Okay last post on this subject by me(at the very least this shows mehdi_san isn't completely naive in his questioning) But this is a gaming and line related(ps3) article!
Written by one of the foremost foreign Japanese media researchers. Basically states due to Japan's unique centralized consumer media message, you had fads that created lines for almost anything(however this trend is losing it's traction as shown with) the ps3 launch
Ever since I first lived in Tokyo back in 1998, the concept of lines/queues has always been inextricably central to my understanding of Japanese consumer culture.....
A Bathing Ape's Busy Work Shop Harajuku with hundreds of Japanese youth to buy an $80 red-and-white border shirt with a small Ape face tag on the sleeve. Three hours for a single piece of clothing?
Sure, there are lines often in the U.S. for certain consumer goods (Tickle-Me-Elmos at Christmas et. al), but there seems to be such fundamental dissent against the idea in such a efficiency-obsessed, competitive society, leading to pushing-and-shoving, sour attitudes, and verbal sparring........ On that fateful August day in Harajuku, the kids lining up failed to show any signs of discontent or annoyance. I can't remember much excitement on their faces, but I instantly became intrigued by their pleasant resignation to the situation.
the Japanese line up for access to exclusive products - most often fashion goods made intentionally rare by producer intention. Often though, the centralization of the media system and the obsessive adherence to the media message by consumers mean that some stores with no structure in place to deal with a mysterious massing of customers start getting hundreds of people one morning in search of their cream puffs
There was something "Japanese" about the cold social harmony of peaceful queuing, but when the stakes get this high, propriety and innocence will be pushed aside by the sinister forces festering underneath. Blame foreigners or globalization or the yakuza or capitalism in toto but the Japan-style queue is probably facing demise.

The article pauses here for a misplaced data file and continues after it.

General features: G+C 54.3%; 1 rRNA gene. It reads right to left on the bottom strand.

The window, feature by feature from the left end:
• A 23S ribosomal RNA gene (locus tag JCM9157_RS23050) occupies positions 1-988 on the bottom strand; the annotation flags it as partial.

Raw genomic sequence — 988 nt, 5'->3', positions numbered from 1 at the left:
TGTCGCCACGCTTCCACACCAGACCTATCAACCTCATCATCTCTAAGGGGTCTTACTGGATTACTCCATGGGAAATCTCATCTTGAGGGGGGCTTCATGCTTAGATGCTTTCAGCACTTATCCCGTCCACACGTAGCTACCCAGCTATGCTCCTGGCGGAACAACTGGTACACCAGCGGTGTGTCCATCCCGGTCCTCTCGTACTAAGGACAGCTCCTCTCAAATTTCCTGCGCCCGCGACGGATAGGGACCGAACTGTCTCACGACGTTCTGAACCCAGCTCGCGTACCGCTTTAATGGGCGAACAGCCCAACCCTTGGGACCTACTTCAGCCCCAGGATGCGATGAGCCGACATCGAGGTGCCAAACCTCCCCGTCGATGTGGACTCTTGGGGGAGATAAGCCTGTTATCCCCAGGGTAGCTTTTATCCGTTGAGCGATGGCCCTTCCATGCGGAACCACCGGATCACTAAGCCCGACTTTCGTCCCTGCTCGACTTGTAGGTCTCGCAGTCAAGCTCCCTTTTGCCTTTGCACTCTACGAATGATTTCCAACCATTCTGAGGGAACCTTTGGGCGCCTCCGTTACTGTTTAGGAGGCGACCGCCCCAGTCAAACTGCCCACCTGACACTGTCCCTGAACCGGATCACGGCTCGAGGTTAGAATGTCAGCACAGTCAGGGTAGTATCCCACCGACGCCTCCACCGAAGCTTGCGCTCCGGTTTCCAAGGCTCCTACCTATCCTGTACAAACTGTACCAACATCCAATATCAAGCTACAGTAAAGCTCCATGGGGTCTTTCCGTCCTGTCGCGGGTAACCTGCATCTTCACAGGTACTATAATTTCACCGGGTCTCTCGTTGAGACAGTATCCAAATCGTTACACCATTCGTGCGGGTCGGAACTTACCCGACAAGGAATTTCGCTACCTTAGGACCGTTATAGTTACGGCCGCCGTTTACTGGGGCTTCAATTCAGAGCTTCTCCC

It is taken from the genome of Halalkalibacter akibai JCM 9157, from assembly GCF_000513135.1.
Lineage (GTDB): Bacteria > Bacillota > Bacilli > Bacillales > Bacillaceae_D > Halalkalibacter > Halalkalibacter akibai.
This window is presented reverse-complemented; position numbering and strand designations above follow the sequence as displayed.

The ubiquity of lines in Japan, however, transformed the occurrence from commerce malfunction to visual sign of success. The Ape lines in Tokyo may have been a nightmare for the staff, but the queue started looming so large in the Ape legend that I caught the Osaka store in 2000 clearly limiting customer entry to two in the store at a time to create a conspicuous backup.
Awesome thread :lol And thanks FINALFANTASYDOG for the 2 articles, it was an interesting read. My favorite part was this one:
In an article published in The Japan Times in summer 2007, a Japanese woman confessed that she enjoyed queuing outside shops and restaurants and that she usually joins the line before asking the person in front of her what kind of product is sold
You gotta love you some massive Japanese game launch like this. It just does something to create interest and excitement. I wish America had similar launches for the more hardcore (non CoD/Madden/GTA) games like this.
I can answer this question: Yes. Here in Singapore, a few years back there was a new donut shop which opened in the city area called Donut Factory. It got really good word of mouth, and there was always a huge queue for it, even months after it opened. People would queue for hours after work just for a box of donuts. It only got better after they opened more outlets, and people eventually got tired of the donut trend.
Nice debut for GT5, a bit short of what I expected (500k for the game and 80k for the PS3) but got pretty close to it.
Next week will be really interesting, we have the MHP3 launch, Tales of Graces on PS3 and of course we have to see what kind of legs GT5 has and if Wii will continue to rise as we get close to Xstmas.
Same as krispy kreme in Thailand. I didn't know KK had a presence in Asia until recently.
The big thing in dc and some other major cities in the US is lining up for cupcakes. It's surprising to see a line around the block for cupcakes when a store down the street is empty and you could just buy a full cake and walk out the door.